The new atomic-scale maps will help fill that knowledge gap, clearing the path to more rapid progress in the field of quantum-dot directed assembly, says Roy Clarke, professor of physics and corresponding author of a paper on the topic published online Sept. 27 in the journal Nature Nanotechnology.
Lead author of the paper is Divine Kumah of U-M's Applied Physics Program, who conducted the research for his doctoral dissertation.
To create the maps, Clarke's team illuminated the dots with a brilliant X-ray photon beam at Argonne National Laboratory's Advanced Photon Source. The beam acts like an X-ray microscope to reveal details about the quantum dot's structure. Because X-rays have very short wavelengths, they can be used to create super-high-resolution maps.
"We're measuring the position and the chemical makeup of individual pieces of a quantum dot at a resolution of one-hundredth of a nanometer," Clarke says. "So it's incredibly high resolution."
A nanometer is one-billionth of a meter.
Worldwide, thousands of workers die every year from mining accidents, and instantaneous coal outbursts in underground mines are among the major killers. Although scientists have been investigating coal outbursts for more than 150 years, the precise mechanism still is unknown.
New research by scientists at U-M and Peking University in Beijing, China, suggests that the outbursts occur through a process very similar to what happens during explosive volcanic eruptions. The research is described in a paper in the October issue of the journal Geology.
"Just as magma can fragment when pressure on it is reduced, triggering an explosive eruption, gas-rich coal can also erupt when suddenly decompressed, as happens when excavation exposes a new layer of coal," says Youxue Zhang, professor of geology, whose previous work on volcanic eruptions, Africa's "exploding lakes" and theorized methane-driven ocean eruptions set the stage for the current research.
Zhang did much of the work on the coal outburst project in 2006 and 2007, during a part-time professorship at Peking University. Around that time, a number of deadly coal mine accidents in China, Russia and the United States had made headlines, and just before leaving for China in 2006, Zhang had printed out articles about the disasters to read during his flight.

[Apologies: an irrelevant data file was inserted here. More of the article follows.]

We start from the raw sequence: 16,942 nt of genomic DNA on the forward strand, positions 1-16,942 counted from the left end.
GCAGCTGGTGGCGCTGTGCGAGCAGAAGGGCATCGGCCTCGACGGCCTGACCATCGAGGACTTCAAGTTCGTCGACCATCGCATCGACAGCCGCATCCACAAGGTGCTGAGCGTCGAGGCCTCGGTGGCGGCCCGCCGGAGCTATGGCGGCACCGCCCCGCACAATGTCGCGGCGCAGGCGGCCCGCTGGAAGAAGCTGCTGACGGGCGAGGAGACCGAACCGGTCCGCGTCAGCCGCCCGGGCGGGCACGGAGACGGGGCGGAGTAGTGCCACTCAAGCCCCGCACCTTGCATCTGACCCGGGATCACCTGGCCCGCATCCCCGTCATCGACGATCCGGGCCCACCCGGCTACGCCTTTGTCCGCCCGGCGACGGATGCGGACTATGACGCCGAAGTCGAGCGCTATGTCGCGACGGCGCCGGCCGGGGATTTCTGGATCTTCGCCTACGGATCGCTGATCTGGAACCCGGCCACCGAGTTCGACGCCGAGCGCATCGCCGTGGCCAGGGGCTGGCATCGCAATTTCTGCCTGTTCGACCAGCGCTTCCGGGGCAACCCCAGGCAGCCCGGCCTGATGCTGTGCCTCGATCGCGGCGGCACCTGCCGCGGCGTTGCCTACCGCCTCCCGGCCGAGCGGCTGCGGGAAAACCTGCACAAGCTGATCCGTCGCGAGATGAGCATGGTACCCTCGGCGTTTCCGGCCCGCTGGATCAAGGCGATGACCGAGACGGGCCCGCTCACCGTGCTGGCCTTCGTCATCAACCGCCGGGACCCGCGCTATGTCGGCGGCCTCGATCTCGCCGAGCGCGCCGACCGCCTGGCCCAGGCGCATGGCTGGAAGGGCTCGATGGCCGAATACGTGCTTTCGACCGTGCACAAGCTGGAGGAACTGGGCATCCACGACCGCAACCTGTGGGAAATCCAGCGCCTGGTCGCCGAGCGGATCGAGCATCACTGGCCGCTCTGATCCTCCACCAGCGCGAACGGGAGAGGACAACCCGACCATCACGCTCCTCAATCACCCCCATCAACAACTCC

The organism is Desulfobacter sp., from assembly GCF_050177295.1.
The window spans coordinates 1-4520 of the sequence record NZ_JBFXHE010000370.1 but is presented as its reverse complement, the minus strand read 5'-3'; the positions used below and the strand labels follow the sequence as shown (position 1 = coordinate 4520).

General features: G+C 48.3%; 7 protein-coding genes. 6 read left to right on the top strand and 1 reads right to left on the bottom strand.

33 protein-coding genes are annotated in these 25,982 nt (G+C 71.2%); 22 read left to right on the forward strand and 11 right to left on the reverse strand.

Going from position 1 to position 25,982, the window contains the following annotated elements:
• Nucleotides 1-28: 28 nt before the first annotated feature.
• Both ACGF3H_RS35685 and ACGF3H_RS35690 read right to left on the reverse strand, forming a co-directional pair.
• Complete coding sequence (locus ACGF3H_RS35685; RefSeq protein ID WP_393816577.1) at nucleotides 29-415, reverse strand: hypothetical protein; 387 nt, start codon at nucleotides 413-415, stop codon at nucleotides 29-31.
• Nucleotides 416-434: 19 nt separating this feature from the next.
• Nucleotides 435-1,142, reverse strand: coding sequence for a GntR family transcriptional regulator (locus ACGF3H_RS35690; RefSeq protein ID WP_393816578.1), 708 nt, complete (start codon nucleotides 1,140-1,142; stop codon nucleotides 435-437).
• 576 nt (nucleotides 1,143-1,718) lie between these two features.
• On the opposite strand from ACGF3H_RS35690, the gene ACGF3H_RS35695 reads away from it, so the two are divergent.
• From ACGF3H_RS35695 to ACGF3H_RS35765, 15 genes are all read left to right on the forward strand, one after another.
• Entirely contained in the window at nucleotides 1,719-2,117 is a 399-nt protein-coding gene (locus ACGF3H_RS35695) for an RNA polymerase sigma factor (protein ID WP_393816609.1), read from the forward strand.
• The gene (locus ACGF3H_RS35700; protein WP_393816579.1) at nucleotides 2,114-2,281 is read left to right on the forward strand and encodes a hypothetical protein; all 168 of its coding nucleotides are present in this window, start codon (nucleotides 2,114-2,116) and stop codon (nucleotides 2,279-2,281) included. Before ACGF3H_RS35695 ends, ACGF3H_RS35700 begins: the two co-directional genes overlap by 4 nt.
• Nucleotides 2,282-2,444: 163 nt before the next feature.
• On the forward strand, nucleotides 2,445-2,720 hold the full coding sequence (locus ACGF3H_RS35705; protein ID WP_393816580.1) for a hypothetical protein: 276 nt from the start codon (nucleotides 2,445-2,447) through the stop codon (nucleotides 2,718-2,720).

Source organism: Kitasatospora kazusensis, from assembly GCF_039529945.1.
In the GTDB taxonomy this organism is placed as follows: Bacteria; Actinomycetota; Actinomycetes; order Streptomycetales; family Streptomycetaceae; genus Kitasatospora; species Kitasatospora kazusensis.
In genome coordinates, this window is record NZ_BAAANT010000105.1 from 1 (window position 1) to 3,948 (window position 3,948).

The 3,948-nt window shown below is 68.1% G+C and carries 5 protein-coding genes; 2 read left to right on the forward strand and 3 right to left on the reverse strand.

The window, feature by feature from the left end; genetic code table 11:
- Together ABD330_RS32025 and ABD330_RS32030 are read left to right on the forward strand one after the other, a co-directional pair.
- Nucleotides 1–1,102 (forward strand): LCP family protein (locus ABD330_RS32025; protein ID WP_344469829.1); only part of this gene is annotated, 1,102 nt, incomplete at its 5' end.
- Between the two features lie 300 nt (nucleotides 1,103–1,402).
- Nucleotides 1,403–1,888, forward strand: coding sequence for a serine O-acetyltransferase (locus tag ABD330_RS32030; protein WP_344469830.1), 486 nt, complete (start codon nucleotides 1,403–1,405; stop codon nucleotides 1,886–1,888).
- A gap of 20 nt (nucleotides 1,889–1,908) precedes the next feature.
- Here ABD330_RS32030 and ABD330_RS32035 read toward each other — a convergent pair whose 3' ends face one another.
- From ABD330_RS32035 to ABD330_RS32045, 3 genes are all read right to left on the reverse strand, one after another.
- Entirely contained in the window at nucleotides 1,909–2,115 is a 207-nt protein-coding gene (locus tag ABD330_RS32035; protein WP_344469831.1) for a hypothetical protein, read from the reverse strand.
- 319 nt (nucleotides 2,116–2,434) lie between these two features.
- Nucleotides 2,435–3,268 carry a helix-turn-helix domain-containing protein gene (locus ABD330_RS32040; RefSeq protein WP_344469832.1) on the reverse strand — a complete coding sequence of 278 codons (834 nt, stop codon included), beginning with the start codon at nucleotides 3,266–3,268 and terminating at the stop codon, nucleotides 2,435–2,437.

"While reading a paper describing coal outbursts as violent ejection of pulverized coal particles and gas, the similarity of coal outbursts to magma fragmentation suddenly occurred to me," Zhang says.
When he arrived at Peking University, he discussed the idea with colleague Ping Guan, and the two decided to collaborate on experiments simulating coal outbursts. Their experiments verified that coal outbursts are driven by high gas pressure inside coal and occur through a mechanism similar to magma fragmentation.
An early laboratory success is taking U-M researchers a step closer to parathyroid gland transplants that could one day prevent a currently untreatable form of bone loss associated with thyroid surgery.
The scientists were able to induce embryonic stem cells to differentiate into parathyroid cells that produced a hormone essential to maintaining bone density. The laboratory results in live cell cultures, published in Stem Cells and Development, need to be tested in further pre-clinical studies.
Parathyroid glands, four glands each the size of a rice grain that lie next to the thyroid in the neck, are easily damaged when surgeons operate on patients with cancerous or benign thyroid tumors. Without their calcium-regulating hormone, patients can develop osteomalacia, a severe form of bone loss similar to rickets that affects tens of thousands of people in the United States with muscle cramps and numbness in the hands and feet.
"We used human embryonic stem cells as a model for ways to work out the recipe to make parathyroid cells," says Dr. Gerard Doherty, chief of endocrine surgery and Norman W. Thompson Professor of Endocrine Surgery at the Medical School.
The research illustrates the payoff of rapidly increasing knowledge about how embryonic stem cells give rise to other kinds of cells. That knowledge can be the springboard for influencing other cells to regenerate damaged parts of the body.
Doherty's team used embryonic stem cells from a Bush administration-approved embryonic stem cell line to test a way to produce functioning, differentiated parathyroid cells to transplant into a patient and restore function.
With the recipe worked out, Doherty's team anticipates developing a treatment that doesn't use embryonic stem cells.
Additional U-M authors are Eve Bingham, Shih-Ping Cheng and Kathleen Woods Ignatoski.